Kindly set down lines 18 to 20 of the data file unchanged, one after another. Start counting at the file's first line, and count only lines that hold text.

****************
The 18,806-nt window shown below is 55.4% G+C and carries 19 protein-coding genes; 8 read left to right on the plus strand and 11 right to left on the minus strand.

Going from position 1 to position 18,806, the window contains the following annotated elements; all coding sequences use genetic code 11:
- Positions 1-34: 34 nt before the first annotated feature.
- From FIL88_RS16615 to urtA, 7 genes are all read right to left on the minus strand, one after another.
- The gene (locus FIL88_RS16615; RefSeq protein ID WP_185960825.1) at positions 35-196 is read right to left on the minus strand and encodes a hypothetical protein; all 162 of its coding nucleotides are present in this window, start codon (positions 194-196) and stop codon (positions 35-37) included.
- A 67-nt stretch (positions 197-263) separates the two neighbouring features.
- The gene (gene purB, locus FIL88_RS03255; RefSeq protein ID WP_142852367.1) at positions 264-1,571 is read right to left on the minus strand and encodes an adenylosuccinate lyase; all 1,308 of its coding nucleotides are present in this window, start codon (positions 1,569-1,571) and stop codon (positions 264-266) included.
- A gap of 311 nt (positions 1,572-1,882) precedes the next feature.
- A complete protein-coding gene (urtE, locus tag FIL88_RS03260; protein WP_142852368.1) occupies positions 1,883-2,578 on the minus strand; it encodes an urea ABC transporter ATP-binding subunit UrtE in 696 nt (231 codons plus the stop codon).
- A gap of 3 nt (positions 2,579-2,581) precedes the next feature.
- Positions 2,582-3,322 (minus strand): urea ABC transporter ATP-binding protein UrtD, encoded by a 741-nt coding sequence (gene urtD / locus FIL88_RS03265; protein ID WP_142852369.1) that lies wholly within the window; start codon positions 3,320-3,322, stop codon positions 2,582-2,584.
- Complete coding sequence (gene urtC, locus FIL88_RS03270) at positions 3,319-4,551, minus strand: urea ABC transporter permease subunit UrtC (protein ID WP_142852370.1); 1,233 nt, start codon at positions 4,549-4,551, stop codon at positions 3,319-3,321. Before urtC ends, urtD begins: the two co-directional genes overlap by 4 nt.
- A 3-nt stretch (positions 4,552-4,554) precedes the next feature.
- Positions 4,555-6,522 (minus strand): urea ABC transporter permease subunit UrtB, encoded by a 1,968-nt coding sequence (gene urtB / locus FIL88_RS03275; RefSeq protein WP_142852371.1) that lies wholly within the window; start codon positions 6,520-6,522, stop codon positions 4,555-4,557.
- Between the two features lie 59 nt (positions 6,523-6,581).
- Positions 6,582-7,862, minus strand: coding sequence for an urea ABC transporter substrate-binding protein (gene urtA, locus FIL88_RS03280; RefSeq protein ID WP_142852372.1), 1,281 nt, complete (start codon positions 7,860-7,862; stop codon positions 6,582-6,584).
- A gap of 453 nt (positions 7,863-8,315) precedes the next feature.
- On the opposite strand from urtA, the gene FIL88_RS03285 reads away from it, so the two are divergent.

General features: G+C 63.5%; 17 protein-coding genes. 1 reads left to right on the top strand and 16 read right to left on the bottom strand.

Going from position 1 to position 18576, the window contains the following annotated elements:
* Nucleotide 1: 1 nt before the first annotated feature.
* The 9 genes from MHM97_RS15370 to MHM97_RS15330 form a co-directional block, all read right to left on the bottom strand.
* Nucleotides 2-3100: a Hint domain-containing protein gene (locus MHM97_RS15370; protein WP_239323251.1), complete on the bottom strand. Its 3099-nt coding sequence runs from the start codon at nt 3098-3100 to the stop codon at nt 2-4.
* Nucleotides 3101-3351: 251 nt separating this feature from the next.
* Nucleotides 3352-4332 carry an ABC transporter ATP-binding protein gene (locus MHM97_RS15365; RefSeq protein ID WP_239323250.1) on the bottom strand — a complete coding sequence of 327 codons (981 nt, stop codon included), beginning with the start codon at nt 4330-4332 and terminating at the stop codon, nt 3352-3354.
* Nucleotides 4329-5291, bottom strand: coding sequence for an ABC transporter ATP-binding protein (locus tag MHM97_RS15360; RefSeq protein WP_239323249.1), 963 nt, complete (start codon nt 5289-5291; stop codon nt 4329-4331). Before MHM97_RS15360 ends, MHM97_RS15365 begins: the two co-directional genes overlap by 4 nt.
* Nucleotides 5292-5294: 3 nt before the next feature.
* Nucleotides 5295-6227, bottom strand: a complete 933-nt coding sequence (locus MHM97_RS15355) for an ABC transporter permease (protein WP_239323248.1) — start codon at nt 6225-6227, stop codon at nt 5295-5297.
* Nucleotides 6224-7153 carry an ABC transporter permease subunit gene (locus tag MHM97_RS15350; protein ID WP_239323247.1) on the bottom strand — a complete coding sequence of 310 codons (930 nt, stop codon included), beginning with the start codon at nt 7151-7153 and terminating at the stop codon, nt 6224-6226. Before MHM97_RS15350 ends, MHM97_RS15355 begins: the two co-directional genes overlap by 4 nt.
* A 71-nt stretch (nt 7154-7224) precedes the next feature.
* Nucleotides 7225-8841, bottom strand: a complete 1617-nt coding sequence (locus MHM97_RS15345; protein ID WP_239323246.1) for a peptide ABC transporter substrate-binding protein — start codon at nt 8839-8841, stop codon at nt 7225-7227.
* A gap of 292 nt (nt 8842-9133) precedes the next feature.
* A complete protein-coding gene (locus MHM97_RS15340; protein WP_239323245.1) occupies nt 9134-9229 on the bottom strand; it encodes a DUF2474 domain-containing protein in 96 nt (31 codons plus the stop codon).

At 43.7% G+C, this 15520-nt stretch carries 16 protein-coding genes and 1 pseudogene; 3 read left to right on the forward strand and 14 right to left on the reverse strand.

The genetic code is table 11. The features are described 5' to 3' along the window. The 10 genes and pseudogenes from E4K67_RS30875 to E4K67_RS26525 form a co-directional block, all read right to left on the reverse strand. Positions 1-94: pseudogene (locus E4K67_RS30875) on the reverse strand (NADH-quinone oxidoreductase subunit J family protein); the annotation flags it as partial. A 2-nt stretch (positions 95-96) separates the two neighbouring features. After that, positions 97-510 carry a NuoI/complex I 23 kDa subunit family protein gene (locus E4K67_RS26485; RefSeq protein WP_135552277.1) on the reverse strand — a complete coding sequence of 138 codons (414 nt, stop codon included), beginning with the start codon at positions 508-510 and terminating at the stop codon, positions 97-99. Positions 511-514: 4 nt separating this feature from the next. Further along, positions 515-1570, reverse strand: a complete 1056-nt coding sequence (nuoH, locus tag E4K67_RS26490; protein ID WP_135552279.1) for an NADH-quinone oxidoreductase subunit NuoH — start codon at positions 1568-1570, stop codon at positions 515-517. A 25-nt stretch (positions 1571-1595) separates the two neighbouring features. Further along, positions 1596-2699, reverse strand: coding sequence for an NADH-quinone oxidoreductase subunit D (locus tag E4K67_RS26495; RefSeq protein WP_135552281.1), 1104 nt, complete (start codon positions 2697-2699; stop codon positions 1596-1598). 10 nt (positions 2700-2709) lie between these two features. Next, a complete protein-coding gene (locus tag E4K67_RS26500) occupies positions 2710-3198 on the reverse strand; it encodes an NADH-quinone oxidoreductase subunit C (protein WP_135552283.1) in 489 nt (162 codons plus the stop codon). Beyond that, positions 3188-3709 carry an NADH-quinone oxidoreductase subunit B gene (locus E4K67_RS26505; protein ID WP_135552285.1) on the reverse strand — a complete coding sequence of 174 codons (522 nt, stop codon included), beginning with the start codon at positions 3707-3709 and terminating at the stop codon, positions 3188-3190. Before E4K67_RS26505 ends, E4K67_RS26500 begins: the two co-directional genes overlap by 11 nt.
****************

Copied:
- On the opposite strand from urtA, the gene FIL88_RS03285 reads away from it, so the two are divergent.

General features: G+C 63.5%; 17 protein-coding genes. 1 reads left to right on the top strand and 16 read right to left on the bottom strand.

Going from position 1 to position 18576, the window contains the following annotated elements: